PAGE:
Community based participatory research

Bridge culture gaps and build trust 

Community-based participatory research (CBPR) in projects genuinely oriented to shared decision-making and co-governance yields solutions to research barriers and creates benefits for communities, individuals, organisations, and policy development (Macaulay A et al 2014). Our researcher team have a proven track record of working together to conduct high quality participatory research and evaluation, and in the delivery of evidence-based learning and recommendations.

Benefits of CBPR

CBPR bridges culture gaps, and helps build trust between researchers and communities.

  • Reach individuals from disempowered and marginalised groups
  • Build and maintain trust
  • Establish mechanisms for partnership sustainability
Community based participatory research
CBPR services

How we help

Designed with the aim of capturing the range of local views, culturally relevant perspectives and contextualised meanings, and to generate dialogue and facilitate learning, our research team adopt a ‘bottom-up’ democratic participatory approach to research and programme evaluation.

Our approach is culturally responsive to community and, in shaping the parameters of the research and evaluation process, inclusive of relevant programme stakeholders. Selection of methods is based on decisions made collaboratively and informed by funder requirements, community and cultural needs, and other contextual conditions. Project objectives and activities are defined at the outset and initial implementation calendar developed.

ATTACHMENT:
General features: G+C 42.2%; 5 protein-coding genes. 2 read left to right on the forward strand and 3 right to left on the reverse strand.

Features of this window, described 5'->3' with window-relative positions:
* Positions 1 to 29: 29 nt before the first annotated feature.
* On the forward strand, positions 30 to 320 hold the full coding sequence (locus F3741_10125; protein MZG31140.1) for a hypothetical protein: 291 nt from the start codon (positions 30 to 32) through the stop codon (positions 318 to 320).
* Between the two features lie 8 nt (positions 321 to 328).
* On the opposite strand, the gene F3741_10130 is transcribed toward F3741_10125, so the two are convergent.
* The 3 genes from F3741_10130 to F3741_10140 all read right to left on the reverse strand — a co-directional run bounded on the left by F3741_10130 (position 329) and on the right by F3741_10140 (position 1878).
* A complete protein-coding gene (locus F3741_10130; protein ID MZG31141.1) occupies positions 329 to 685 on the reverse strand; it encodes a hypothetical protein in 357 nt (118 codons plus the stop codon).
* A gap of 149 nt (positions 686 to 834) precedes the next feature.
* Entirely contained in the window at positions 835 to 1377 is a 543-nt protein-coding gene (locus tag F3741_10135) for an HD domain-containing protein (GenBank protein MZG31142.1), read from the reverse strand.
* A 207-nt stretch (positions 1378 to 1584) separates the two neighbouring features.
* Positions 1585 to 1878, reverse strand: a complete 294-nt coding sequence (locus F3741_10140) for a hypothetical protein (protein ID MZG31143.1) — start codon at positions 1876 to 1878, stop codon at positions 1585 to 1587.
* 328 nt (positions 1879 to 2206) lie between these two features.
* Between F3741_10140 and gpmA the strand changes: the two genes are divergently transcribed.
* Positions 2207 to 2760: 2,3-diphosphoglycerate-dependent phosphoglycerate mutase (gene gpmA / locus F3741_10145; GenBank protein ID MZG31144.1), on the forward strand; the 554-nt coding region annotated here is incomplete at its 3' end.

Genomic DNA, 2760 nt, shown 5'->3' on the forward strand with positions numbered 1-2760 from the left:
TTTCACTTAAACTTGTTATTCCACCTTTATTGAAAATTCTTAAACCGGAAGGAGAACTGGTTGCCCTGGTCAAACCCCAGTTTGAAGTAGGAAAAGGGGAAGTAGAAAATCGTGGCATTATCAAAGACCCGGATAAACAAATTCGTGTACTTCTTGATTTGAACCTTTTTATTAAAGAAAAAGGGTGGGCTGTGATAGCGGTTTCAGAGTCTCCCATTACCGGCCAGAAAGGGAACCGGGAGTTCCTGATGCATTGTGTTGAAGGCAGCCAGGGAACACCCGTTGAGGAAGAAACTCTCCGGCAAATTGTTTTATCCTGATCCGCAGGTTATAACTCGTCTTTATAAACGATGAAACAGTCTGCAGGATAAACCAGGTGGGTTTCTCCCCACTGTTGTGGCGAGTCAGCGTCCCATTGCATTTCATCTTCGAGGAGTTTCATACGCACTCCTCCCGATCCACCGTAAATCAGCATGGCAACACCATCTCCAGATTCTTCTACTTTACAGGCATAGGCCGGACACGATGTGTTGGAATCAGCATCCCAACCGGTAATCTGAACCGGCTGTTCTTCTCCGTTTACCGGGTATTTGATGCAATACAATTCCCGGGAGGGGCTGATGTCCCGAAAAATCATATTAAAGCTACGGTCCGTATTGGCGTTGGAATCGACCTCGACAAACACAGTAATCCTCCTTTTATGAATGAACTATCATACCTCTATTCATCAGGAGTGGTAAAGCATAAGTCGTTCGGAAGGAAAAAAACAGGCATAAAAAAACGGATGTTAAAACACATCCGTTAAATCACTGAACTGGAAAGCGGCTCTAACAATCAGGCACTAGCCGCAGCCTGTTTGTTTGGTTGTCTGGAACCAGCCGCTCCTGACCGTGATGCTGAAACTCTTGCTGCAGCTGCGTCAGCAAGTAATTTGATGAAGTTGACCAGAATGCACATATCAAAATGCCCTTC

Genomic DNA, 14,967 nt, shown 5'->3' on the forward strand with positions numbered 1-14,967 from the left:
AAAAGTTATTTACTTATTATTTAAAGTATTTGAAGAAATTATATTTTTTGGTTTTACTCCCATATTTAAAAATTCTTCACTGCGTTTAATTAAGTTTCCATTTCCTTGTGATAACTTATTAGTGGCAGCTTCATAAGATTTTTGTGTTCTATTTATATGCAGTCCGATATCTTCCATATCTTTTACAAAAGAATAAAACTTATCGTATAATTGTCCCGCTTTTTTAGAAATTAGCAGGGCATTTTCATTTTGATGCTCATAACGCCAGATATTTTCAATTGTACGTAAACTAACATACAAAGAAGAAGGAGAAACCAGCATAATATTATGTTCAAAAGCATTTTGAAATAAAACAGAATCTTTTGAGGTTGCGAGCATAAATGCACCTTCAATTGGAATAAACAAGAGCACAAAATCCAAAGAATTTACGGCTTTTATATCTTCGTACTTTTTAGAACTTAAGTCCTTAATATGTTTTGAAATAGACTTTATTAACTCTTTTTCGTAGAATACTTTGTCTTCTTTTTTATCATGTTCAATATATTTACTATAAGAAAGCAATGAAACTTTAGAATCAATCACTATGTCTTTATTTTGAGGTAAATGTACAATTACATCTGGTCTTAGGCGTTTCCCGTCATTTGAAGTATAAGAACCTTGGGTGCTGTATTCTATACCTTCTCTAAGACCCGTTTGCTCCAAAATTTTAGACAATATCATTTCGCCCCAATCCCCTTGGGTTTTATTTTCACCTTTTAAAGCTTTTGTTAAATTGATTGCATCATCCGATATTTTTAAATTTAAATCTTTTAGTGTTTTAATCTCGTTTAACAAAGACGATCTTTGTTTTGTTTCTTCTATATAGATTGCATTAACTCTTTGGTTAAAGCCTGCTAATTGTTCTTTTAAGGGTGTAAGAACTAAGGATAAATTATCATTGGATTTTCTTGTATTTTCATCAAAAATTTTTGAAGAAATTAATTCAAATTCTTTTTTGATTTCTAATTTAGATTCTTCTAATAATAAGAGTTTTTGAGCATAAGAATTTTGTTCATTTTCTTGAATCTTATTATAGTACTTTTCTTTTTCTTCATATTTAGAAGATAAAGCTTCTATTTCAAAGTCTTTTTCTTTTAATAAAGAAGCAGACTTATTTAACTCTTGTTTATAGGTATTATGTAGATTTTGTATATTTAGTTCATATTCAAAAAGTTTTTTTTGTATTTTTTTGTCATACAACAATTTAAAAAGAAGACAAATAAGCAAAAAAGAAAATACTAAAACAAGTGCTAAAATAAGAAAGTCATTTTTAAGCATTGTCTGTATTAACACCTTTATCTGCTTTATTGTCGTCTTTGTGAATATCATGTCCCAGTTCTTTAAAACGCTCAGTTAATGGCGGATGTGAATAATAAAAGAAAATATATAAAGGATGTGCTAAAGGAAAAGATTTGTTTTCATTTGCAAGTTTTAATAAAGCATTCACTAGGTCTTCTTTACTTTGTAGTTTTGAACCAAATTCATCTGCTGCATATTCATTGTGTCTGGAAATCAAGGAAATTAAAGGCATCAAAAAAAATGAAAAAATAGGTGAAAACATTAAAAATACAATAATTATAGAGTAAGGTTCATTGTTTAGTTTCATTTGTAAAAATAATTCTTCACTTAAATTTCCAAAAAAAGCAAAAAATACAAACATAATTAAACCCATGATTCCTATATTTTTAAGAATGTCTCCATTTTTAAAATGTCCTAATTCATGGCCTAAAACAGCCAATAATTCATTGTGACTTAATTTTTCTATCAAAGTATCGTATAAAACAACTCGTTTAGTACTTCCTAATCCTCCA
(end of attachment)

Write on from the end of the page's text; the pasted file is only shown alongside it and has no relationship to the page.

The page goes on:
Our research and evaluation coordinators work with programme stakeholders to define the research objectives, to develop the research methodology, collect, analyse and interpret data, identify learning opportunities and to develop conclusions and recommendations. This means that stakeholders work alongside our researchers in identifying issues, carrying out research tasks, and responding to research findings.

It is through this ‘learning process approach’ of participation that learning takes place. As such, learning occurs at a practical or informational level concerning the programme, the organisation, the context, and the evaluation itself, as well as at a conceptual or reflective level concerning relationships to self and others (Oakley, 1991).

Get in touch to find out more about our community based participatory research services.

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